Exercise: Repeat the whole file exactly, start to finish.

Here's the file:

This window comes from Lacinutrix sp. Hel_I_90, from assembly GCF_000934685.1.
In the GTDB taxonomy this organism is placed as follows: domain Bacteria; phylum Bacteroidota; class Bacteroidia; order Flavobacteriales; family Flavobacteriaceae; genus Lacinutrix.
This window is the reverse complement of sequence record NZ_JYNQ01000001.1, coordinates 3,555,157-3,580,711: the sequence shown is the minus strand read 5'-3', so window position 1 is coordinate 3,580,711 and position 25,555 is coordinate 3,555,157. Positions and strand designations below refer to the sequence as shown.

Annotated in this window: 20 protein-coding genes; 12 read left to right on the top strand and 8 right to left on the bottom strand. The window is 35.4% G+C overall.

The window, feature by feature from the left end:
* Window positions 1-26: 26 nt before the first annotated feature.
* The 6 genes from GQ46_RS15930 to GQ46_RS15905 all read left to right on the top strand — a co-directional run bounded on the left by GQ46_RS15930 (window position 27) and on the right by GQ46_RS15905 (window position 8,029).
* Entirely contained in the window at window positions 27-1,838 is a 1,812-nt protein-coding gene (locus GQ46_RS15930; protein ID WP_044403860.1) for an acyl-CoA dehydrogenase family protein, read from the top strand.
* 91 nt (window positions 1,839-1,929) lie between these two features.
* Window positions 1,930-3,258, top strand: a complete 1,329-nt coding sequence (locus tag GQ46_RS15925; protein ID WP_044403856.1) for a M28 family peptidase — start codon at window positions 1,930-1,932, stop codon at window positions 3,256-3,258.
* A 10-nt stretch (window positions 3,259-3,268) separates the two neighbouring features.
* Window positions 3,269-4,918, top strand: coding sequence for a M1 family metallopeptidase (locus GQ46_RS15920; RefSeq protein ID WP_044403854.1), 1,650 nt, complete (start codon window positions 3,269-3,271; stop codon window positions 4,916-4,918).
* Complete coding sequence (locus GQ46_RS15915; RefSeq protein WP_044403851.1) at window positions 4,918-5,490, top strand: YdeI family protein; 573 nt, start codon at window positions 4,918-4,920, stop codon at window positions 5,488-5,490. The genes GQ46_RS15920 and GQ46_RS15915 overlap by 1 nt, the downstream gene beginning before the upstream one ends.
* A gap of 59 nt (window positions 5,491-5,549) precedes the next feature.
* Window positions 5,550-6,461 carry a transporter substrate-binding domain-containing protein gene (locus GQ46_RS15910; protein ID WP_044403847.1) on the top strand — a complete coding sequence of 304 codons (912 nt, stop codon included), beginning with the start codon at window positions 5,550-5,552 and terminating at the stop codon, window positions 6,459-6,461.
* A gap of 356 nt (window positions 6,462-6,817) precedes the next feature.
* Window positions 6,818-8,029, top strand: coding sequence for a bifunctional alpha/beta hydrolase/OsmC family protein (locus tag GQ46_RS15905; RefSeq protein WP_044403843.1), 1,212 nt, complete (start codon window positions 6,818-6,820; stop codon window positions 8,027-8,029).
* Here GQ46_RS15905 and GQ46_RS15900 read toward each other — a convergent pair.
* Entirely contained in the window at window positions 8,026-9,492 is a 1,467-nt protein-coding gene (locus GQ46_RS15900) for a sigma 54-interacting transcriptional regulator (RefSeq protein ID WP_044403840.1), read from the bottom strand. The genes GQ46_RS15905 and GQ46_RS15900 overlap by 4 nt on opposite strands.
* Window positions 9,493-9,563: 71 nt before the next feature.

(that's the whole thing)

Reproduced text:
This window comes from Lacinutrix sp. Hel_I_90, from assembly GCF_000934685.1.
In the GTDB taxonomy this organism is placed as follows: domain Bacteria; phylum Bacteroidota; class Bacteroidia; order Flavobacteriales; family Flavobacteriaceae; genus Lacinutrix.
This window is the reverse complement of sequence record NZ_JYNQ01000001.1, coordinates 3,555,157-3,580,711: the sequence shown is the minus strand read 5'-3', so window position 1 is coordinate 3,580,711 and position 25,555 is coordinate 3,555,157. Positions and strand designations below refer to the sequence as shown.

Annotated in this window: 20 protein-coding genes; 12 read left to right on the top strand and 8 right to left on the bottom strand. The window is 35.4% G+C overall.

The window, feature by feature from the left end:
* Window positions 1-26: 26 nt before the first annotated feature.
* The 6 genes from GQ46_RS15930 to GQ46_RS15905 all read left to right on the top strand — a co-directional run bounded on the left by GQ46_RS15930 (window position 27) and on the right by GQ46_RS15905 (window position 8,029).
* Entirely contained in the window at window positions 27-1,838 is a 1,812-nt protein-coding gene (locus GQ46_RS15930; protein ID WP_044403860.1) for an acyl-CoA dehydrogenase family protein, read from the top strand.
* 91 nt (window positions 1,839-1,929) lie between these two features.
* Window positions 1,930-3,258, top strand: a complete 1,329-nt coding sequence (locus tag GQ46_RS15925; protein ID WP_044403856.1) for a M28 family peptidase — start codon at window positions 1,930-1,932, stop codon at window positions 3,256-3,258.
* A 10-nt stretch (window positions 3,259-3,268) separates the two neighbouring features.
* Window positions 3,269-4,918, top strand: coding sequence for a M1 family metallopeptidase (locus GQ46_RS15920; RefSeq protein ID WP_044403854.1), 1,650 nt, complete (start codon window positions 3,269-3,271; stop codon window positions 4,916-4,918).
* Complete coding sequence (locus GQ46_RS15915; RefSeq protein WP_044403851.1) at window positions 4,918-5,490, top strand: YdeI family protein; 573 nt, start codon at window positions 4,918-4,920, stop codon at window positions 5,488-5,490. The genes GQ46_RS15920 and GQ46_RS15915 overlap by 1 nt, the downstream gene beginning before the upstream one ends.
* A gap of 59 nt (window positions 5,491-5,549) precedes the next feature.
* Window positions 5,550-6,461 carry a transporter substrate-binding domain-containing protein gene (locus GQ46_RS15910; protein ID WP_044403847.1) on the top strand — a complete coding sequence of 304 codons (912 nt, stop codon included), beginning with the start codon at window positions 5,550-5,552 and terminating at the stop codon, window positions 6,459-6,461.
* A gap of 356 nt (window positions 6,462-6,817) precedes the next feature.
* Window positions 6,818-8,029, top strand: coding sequence for a bifunctional alpha/beta hydrolase/OsmC family protein (locus tag GQ46_RS15905; RefSeq protein WP_044403843.1), 1,212 nt, complete (start codon window positions 6,818-6,820; stop codon window positions 8,027-8,029).
* Here GQ46_RS15905 and GQ46_RS15900 read toward each other — a convergent pair.
* Entirely contained in the window at window positions 8,026-9,492 is a 1,467-nt protein-coding gene (locus GQ46_RS15900) for a sigma 54-interacting transcriptional regulator (RefSeq protein ID WP_044403840.1), read from the bottom strand. The genes GQ46_RS15905 and GQ46_RS15900 overlap by 4 nt on opposite strands.
* Window positions 9,493-9,563: 71 nt before the next feature.